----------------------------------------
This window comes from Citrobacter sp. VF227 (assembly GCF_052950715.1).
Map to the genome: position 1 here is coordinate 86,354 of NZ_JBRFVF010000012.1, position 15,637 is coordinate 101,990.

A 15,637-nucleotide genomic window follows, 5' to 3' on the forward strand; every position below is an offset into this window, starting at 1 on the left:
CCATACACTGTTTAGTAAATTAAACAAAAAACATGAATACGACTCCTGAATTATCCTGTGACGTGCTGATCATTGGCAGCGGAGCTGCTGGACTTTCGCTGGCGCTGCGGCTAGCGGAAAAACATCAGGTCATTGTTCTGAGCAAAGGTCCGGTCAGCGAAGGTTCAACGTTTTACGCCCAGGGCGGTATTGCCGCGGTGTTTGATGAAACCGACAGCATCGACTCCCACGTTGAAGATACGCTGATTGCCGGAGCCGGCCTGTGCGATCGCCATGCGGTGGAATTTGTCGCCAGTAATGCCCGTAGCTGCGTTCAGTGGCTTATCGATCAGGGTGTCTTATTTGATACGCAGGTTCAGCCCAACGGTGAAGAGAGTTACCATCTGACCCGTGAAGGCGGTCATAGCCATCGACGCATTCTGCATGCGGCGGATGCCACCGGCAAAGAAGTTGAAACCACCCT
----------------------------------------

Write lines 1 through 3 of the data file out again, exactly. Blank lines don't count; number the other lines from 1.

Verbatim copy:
This window comes from Citrobacter sp. VF227 (assembly GCF_052950715.1).
Map to the genome: position 1 here is coordinate 86,354 of NZ_JBRFVF010000012.1, position 15,637 is coordinate 101,990.

A 15,637-nucleotide genomic window follows, 5' to 3' on the forward strand; every position below is an offset into this window, starting at 1 on the left: